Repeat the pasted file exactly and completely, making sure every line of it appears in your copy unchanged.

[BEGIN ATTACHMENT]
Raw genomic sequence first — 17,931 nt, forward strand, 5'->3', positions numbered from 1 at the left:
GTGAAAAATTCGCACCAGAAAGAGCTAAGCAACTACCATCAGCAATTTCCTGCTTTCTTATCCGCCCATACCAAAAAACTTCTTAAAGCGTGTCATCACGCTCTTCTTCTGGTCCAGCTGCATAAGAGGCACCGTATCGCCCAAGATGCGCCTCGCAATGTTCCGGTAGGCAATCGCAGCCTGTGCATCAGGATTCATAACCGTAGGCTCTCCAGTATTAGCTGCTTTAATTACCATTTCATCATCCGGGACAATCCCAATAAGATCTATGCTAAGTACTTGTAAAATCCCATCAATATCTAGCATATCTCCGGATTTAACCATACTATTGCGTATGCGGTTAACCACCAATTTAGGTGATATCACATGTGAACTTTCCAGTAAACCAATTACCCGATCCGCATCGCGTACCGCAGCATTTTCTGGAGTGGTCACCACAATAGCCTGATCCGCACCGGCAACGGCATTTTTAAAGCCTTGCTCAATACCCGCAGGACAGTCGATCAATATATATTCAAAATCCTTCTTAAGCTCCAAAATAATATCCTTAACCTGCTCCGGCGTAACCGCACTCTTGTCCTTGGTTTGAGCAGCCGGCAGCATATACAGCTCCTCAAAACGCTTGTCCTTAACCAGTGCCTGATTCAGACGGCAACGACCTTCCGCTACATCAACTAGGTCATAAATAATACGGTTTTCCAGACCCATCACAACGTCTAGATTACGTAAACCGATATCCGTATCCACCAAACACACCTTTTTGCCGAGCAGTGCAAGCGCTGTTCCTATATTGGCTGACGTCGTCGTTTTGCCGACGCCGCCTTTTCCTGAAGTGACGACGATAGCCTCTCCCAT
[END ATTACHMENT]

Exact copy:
Raw genomic sequence first — 17,931 nt, forward strand, 5'->3', positions numbered from 1 at the left:
GTGAAAAATTCGCACCAGAAAGAGCTAAGCAACTACCATCAGCAATTTCCTGCTTTCTTATCCGCCCATACCAAAAAACTTCTTAAAGCGTGTCATCACGCTCTTCTTCTGGTCCAGCTGCATAAGAGGCACCGTATCGCCCAAGATGCGCCTCGCAATGTTCCGGTAGGCAATCGCAGCCTGTGCATCAGGATTCATAACCGTAGGCTCTCCAGTATTAGCTGCTTTAATTACCATTTCATCATCCGGGACAATCCCAATAAGATCTATGCTAAGTACTTGTAAAATCCCATCAATATCTAGCATATCTCCGGATTTAACCATACTATTGCGTATGCGGTTAACCACCAATTTAGGTGATATCACATGTGAACTTTCCAGTAAACCAATTACCCGATCCGCATCGCGTACCGCAGCATTTTCTGGAGTGGTCACCACAATAGCCTGATCCGCACCGGCAACGGCATTTTTAAAGCCTTGCTCAATACCCGCAGGACAGTCGATCAATATATATTCAAAATCCTTCTTAAGCTCCAAAATAATATCCTTAACCTGCTCCGGCGTAACCGCACTCTTGTCCTTGGTTTGAGCAGCCGGCAGCATATACAGCTCCTCAAAACGCTTGTCCTTAACCAGTGCCTGATTCAGACGGCAACGACCTTCCGCTACATCAACTAGGTCATAAATAATACGGTTTTCCAGACCCATCACAACGTCTAGATTACGTAAACCGATATCCGTATCCACCAAACACACCTTTTTGCCGAGCAGTGCAAGCGCTGTTCCTATATTGGCTGACGTCGTCGTTTTGCCGACGCCGCCTTTTCCTGAAGTGACGACGATAGCCTCTCCCAT